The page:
Tan Kah Kee and Aw Boon Haw came to the fore as leaders of the overseas Chinese community. Tan was born in 1874 in Xiamen, Fujian province. He came to Nanyang with his father at the age of 17 to learn to be a trader. He started his own business soon after and grew his business empire over a period of 30 odd years to become the owner of rubber plantations around Nanyang, as well as of businesses in many other industries. Tan became one of Singapore’s wealthiest merchants.
Tan was very interested in the fate of China. He joined Sun Yat-sen’s revolutionary group, and funded revolutionary activities. He felt that China’s backwardness was due to a lack of modern education, and so he gave money to set up modern schools in Xiamen and Singapore, including schools in his hometown of Jimei, Xiamen University, as well as the Chinese High School and Nan Chiau High School in Singapore.
After the war broke out, Tan immediately led the Singapore China Relief Fund and later became president of the Southeast Asia Federation of the China Relief Fund (南洋华侨筹赈祖国难民总会). He himself made a large contribution to the war effort, and called on overseas Chinese to also contribute whatever they could in cash or kind. Over 3,000 young Chinese returned to China as drivers and mechanics, to help with transportation between Yunnan and Myanmar. Tan’s philanthropy greatly raised the capabilities and morale of the Chinese troops.
As for Aw Boon Haw, his family originally hailed from Yongding county in Fujian province. He was born in Myanmar in 1882, the son of a Chinese medical hall owner. After he took over his father’s business, he developed Tiger Balm, which became a household name all over Southeast Asia, China, Europe, and the US. Subsequently, Aw moved his company headquarters to Singapore, then Hong Kong.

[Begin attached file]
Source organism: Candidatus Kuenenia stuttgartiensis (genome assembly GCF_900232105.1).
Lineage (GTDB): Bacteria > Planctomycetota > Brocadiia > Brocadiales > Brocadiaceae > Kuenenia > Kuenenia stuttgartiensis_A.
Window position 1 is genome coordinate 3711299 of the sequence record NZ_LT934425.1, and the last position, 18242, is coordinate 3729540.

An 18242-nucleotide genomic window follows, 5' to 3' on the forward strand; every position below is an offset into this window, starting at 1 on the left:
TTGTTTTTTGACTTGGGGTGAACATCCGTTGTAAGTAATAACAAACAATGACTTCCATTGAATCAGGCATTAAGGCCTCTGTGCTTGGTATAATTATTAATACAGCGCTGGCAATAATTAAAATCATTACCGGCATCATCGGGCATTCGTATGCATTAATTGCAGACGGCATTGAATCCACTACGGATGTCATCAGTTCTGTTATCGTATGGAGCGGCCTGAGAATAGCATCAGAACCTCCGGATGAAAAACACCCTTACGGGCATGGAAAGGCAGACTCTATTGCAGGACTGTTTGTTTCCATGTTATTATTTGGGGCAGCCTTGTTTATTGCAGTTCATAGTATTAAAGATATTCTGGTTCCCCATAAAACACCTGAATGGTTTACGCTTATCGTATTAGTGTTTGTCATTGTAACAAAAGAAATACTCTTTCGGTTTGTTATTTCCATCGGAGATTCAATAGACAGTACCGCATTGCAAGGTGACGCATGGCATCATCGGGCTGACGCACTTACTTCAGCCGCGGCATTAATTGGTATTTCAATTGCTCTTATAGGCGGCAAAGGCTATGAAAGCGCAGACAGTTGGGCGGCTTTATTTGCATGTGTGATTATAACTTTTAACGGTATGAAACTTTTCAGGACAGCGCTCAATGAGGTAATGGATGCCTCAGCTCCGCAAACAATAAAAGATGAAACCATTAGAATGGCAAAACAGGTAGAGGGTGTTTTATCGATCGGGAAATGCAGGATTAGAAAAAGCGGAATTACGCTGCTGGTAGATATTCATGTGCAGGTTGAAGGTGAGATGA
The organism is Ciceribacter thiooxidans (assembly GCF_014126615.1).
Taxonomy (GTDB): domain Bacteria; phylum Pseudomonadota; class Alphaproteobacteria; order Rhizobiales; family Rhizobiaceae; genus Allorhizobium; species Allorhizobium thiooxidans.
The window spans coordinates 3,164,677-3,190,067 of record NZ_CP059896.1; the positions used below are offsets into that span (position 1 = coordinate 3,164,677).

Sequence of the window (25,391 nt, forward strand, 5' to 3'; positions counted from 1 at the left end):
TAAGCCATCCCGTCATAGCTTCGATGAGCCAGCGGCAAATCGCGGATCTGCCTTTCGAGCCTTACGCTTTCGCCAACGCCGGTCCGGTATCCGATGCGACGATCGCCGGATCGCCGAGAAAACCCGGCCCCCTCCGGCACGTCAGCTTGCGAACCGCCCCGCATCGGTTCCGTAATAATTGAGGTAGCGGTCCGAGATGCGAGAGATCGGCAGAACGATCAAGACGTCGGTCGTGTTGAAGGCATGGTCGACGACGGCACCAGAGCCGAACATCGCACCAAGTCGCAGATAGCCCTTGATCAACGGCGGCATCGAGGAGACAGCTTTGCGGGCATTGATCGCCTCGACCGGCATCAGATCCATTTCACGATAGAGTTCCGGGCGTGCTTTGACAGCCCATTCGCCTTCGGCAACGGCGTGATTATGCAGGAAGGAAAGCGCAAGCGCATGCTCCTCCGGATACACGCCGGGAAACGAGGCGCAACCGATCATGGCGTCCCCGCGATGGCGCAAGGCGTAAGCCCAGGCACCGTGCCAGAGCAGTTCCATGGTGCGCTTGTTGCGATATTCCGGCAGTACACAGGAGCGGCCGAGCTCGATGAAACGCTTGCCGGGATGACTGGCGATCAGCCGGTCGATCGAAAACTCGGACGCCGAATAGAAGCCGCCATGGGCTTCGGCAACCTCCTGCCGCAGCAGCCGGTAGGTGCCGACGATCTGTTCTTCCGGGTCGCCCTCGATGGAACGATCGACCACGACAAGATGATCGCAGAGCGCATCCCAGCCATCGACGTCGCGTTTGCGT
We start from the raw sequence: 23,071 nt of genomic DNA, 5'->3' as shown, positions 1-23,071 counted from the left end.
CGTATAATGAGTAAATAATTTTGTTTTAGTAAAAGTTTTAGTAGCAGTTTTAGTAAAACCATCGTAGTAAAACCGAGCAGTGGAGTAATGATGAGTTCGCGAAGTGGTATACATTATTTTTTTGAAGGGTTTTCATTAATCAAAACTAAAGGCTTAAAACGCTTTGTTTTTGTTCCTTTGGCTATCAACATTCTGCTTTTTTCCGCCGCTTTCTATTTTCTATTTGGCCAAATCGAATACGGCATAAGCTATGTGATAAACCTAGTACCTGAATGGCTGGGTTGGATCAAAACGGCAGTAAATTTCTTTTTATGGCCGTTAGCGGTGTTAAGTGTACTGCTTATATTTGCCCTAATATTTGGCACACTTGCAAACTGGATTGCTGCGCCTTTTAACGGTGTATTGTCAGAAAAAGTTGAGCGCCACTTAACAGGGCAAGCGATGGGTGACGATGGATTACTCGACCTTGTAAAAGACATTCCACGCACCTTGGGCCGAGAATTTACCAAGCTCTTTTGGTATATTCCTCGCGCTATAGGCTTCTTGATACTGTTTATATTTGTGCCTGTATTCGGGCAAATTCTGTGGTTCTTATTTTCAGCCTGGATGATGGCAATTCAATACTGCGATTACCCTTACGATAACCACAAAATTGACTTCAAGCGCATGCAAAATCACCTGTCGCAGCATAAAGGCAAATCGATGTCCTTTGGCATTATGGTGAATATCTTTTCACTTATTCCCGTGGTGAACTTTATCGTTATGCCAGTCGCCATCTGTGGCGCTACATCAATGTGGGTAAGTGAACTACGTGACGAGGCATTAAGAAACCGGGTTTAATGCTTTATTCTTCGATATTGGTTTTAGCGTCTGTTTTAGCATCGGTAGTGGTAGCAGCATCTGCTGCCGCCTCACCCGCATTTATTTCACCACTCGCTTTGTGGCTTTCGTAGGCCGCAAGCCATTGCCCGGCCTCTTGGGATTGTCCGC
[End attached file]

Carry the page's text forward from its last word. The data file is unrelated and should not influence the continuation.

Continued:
Besides medical products, Aw was also passionate about newspapers, and became a newspaper magnate by starting several publications in Singapore, Malaysia, Thailand and Hong Kong, including Sin Chew Jit Poh, Sin Pin Jit Poh (now Guang Ming Daily), Star News, Sing Sian Daily, and Sing Tao Daily. He also made large donations to schools and charitable organisations. When the war broke out, Aw's donations matched that of Tan Kah Kee, and both were overseas pillars of China’s war efforts.
In March 1940, Tan led a delegation to Chongqing. Aw did the same in February 1941. Both men represented the united war efforts of Chinese both in and out of China, which was highly symbolic in bringing together Chinese all over the world in their tough fight against Japan, before Pearl Harbour brought the US into the war.
It has been 80 years since Tan and Aw visited Chongqing. After World War II, the Southeast Asian colonies of the Western powers gained independence, and the new generation of Chinese in Southeast Asia made it their priority to build up the politics, society, as well as culture and education of the places where they settled down. But the admirable spirit of these pioneers who made contributions to their homeland lived on. In particular, despite his many businesses, Tan Kah Kee led a simple life, believing that everybody is part of a wider community. In the end, he gave all his wealth towards culture, education, and philanthropy, helping the poor and doing good for the community, and becoming a lasting role model.
Digital coloring: Chen Yijing, Xu Danyu, Xu Danhan
Related: Tan Kah Kee: The Confucian merchant's relevance in contemporary societies | Sun Yat-sen and the Xinhai Revolution: A pictorial journey | Soong Mei-ling and the flying tigers: When China and the US fought shoulder to shoulder